sysctl man page on Archlinux

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SYSCTL(2)		   Linux Programmer's Manual		     SYSCTL(2)

       sysctl - read/write system parameters

       #include <unistd.h>
       #include <linux/sysctl.h>

       int _sysctl(struct __sysctl_args *args);

       Note: There is no glibc wrapper for this system call; see NOTES.

       Do not use this system call!  See NOTES.

       The _sysctl() call reads and/or writes kernel parameters.  For example,
       the hostname, or the maximum number of open files.   The	 argument  has
       the form

	   struct __sysctl_args {
	       int    *name;	/* integer vector describing variable */
	       int     nlen;	/* length of this vector */
	       void   *oldval;	/* 0 or address where to store old value */
	       size_t *oldlenp; /* available room for old value,
				   overwritten by actual size of old value */
	       void   *newval;	/* 0 or address of new value */
	       size_t  newlen;	/* size of new value */

       This  call  does	 a  search  in a tree structure, possibly resembling a
       directory tree under /proc/sys, and if  the  requested  item  is	 found
       calls some appropriate routine to read or modify the value.

       Upon successful completion, _sysctl() returns 0.	 Otherwise, a value of
       -1 is returned and errno is set to indicate the error.

       EFAULT The invocation asked for the previous value  by  setting	oldval
	      non-NULL, but allowed zero room in oldlenp.

	      name was not found.

	      No  search  permission for one of the encountered "directories",
	      or no read permission where oldval was nonzero, or no write per‐
	      mission where newval was nonzero.

       This  call  is  Linux-specific,	and  should  not  be  used in programs
       intended to be portable.	 A sysctl() call has  been  present  in	 Linux
       since  version  1.3.57.	 It  originated in 4.4BSD.  Only Linux has the
       /proc/sys mirror, and the object naming schemes	differ	between	 Linux
       and 4.4BSD, but the declaration of the sysctl() function is the same in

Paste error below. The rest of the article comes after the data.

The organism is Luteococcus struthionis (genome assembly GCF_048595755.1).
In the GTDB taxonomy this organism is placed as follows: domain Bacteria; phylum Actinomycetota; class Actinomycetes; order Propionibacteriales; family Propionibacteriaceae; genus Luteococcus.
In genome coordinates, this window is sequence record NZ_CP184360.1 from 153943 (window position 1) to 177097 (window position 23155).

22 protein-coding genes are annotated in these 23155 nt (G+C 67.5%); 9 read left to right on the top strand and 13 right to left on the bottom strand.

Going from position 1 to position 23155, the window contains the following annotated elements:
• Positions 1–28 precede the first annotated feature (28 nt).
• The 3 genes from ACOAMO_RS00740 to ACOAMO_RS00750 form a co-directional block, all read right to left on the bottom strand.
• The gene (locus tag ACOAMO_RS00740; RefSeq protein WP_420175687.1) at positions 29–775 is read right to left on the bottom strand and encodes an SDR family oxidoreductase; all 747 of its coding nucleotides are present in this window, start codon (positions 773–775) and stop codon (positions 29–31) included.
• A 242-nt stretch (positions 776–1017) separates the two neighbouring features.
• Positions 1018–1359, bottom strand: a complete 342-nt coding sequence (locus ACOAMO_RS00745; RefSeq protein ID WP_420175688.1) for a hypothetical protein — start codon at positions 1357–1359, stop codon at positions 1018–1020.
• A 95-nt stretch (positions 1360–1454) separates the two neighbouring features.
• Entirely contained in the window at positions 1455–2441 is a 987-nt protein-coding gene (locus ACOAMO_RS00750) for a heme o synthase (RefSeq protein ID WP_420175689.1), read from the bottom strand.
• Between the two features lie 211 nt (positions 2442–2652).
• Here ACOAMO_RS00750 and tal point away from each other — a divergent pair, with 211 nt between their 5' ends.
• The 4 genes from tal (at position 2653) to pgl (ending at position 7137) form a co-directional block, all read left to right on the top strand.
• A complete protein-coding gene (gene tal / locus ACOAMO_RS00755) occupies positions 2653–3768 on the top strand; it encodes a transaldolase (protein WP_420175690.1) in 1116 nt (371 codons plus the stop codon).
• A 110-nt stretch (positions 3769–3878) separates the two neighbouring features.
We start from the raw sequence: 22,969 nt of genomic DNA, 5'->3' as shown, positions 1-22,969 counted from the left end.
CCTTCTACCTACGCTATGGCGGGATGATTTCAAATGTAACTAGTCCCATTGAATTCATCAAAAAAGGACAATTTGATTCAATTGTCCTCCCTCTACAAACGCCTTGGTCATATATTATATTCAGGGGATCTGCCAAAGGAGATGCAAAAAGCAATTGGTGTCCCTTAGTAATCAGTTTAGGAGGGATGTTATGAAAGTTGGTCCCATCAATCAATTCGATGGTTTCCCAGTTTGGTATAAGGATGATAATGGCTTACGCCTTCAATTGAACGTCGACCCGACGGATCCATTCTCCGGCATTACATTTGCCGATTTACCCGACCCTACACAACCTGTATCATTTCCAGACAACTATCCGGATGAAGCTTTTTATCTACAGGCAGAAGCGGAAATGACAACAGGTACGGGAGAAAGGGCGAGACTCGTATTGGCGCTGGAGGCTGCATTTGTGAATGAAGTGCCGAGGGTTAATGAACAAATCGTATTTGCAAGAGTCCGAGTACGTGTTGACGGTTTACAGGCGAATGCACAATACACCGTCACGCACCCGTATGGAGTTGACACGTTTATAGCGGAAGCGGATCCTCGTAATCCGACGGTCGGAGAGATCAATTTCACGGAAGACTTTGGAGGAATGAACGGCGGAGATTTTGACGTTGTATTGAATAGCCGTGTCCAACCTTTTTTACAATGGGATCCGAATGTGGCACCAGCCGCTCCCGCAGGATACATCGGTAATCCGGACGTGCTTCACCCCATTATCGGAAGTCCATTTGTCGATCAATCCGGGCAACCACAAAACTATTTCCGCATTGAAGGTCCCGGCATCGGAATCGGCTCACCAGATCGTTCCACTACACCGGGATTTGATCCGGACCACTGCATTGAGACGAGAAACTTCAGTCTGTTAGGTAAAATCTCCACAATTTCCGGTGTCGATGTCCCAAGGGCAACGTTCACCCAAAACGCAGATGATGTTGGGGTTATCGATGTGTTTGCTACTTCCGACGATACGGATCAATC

Glibc does not provide a wrapper for this system call;  call  it	 using
       syscall(2).   Or	 rather...  don't call it: use of this system call has
       long been discouraged, and it is so unloved that it is likely to disap‐
       pear in a future kernel version.	 Since Linux 2.6.24, uses of this sys‐
       tem call result in warnings in the kernel log.	Remove	it  from  your
       programs now; use the /proc/sys interface instead.

       This  system  call  is available only if the kernel was configured with
       the CONFIG_SYSCTL_SYSCALL option.

       The object names vary between kernel versions, making this system  call
       worthless for applications.

       Not all available objects are properly documented.

       It  is  not  yet	 possible  to  change  operating  system by writing to

       #define _GNU_SOURCE
       #include <unistd.h>
       #include <sys/syscall.h>
       #include <string.h>
       #include <stdio.h>
       #include <stdlib.h>
       #include <linux/sysctl.h>

       int _sysctl(struct __sysctl_args *args );

       #define OSNAMESZ 100

	   struct __sysctl_args args;
	   char osname[OSNAMESZ];
	   size_t osnamelth;
	   int name[] = { CTL_KERN, KERN_OSTYPE };

	   memset(&args, 0, sizeof(struct __sysctl_args)); = name;
	   args.nlen = sizeof(name)/sizeof(name[0]);
	   args.oldval = osname;
	   args.oldlenp = &osnamelth;

	   osnamelth = sizeof(osname);

	   if (syscall(SYS__sysctl, &args) == -1) {
	   printf("This machine is running %*s\n", osnamelth, osname);


       This page is part of release 3.65 of the Linux  man-pages  project.   A
       description  of	the project, and information about reporting bugs, can
       be found at

Linux				  2012-12-22			     SYSCTL(2)

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